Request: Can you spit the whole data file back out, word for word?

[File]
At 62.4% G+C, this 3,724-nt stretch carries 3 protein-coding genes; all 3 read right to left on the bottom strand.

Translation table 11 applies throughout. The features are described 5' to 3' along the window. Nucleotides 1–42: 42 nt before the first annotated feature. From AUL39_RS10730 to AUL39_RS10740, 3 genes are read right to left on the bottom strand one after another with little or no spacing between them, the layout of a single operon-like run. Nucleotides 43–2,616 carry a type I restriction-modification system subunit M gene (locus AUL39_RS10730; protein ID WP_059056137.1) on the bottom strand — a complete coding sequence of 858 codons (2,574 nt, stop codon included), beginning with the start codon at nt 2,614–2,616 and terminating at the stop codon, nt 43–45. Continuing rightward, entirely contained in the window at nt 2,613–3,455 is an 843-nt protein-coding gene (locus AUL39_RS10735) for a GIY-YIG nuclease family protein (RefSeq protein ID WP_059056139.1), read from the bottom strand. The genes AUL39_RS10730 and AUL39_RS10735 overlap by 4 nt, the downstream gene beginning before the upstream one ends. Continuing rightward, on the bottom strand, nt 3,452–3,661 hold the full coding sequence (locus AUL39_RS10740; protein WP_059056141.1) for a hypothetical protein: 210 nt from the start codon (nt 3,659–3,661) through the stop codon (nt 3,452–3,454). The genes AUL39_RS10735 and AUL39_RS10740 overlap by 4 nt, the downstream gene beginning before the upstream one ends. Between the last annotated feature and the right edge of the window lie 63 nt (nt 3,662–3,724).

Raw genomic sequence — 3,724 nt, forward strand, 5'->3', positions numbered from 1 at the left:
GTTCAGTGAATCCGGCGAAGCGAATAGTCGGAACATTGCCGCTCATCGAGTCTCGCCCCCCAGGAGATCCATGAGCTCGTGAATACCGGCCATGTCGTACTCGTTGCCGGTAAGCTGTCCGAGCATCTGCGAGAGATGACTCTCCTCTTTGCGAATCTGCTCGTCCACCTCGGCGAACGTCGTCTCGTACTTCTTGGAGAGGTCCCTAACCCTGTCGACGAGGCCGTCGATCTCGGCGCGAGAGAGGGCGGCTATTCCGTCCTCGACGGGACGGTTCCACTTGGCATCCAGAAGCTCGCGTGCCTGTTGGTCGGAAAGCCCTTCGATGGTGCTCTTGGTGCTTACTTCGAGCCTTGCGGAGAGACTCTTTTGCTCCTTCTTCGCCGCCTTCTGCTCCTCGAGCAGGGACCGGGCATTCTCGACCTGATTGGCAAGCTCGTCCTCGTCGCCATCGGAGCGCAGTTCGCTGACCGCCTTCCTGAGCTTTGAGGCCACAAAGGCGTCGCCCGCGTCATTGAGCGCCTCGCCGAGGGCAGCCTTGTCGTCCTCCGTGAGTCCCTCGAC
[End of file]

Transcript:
At 62.4% G+C, this 3,724-nt stretch carries 3 protein-coding genes; all 3 read right to left on the bottom strand.

Translation table 11 applies throughout. The features are described 5' to 3' along the window. Nucleotides 1–42: 42 nt before the first annotated feature. From AUL39_RS10730 to AUL39_RS10740, 3 genes are read right to left on the bottom strand one after another with little or no spacing between them, the layout of a single operon-like run. Nucleotides 43–2,616 carry a type I restriction-modification system subunit M gene (locus AUL39_RS10730; protein ID WP_059056137.1) on the bottom strand — a complete coding sequence of 858 codons (2,574 nt, stop codon included), beginning with the start codon at nt 2,614–2,616 and terminating at the stop codon, nt 43–45. Continuing rightward, entirely contained in the window at nt 2,613–3,455 is an 843-nt protein-coding gene (locus AUL39_RS10735) for a GIY-YIG nuclease family protein (RefSeq protein ID WP_059056139.1), read from the bottom strand. The genes AUL39_RS10730 and AUL39_RS10735 overlap by 4 nt, the downstream gene beginning before the upstream one ends. Continuing rightward, on the bottom strand, nt 3,452–3,661 hold the full coding sequence (locus AUL39_RS10740; protein WP_059056141.1) for a hypothetical protein: 210 nt from the start codon (nt 3,659–3,661) through the stop codon (nt 3,452–3,454). The genes AUL39_RS10735 and AUL39_RS10740 overlap by 4 nt, the downstream gene beginning before the upstream one ends. Between the last annotated feature and the right edge of the window lie 63 nt (nt 3,662–3,724).

Raw genomic sequence — 3,724 nt, forward strand, 5'->3', positions numbered from 1 at the left:
GTTCAGTGAATCCGGCGAAGCGAATAGTCGGAACATTGCCGCTCATCGAGTCTCGCCCCCCAGGAGATCCATGAGCTCGTGAATACCGGCCATGTCGTACTCGTTGCCGGTAAGCTGTCCGAGCATCTGCGAGAGATGACTCTCCTCTTTGCGAATCTGCTCGTCCACCTCGGCGAACGTCGTCTCGTACTTCTTGGAGAGGTCCCTAACCCTGTCGACGAGGCCGTCGATCTCGGCGCGAGAGAGGGCGGCTATTCCGTCCTCGACGGGACGGTTCCACTTGGCATCCAGAAGCTCGCGTGCCTGTTGGTCGGAAAGCCCTTCGATGGTGCTCTTGGTGCTTACTTCGAGCCTTGCGGAGAGACTCTTTTGCTCCTTCTTCGCCGCCTTCTGCTCCTCGAGCAGGGACCGGGCATTCTCGACCTGATTGGCAAGCTCGTCCTCGTCGCCATCGGAGCGCAGTTCGCTGACCGCCTTCCTGAGCTTTGAGGCCACAAAGGCGTCGCCCGCGTCATTGAGCGCCTCGCCGAGGGCAGCCTTGTCGTCCTCCGTGAGTCCCTCGAC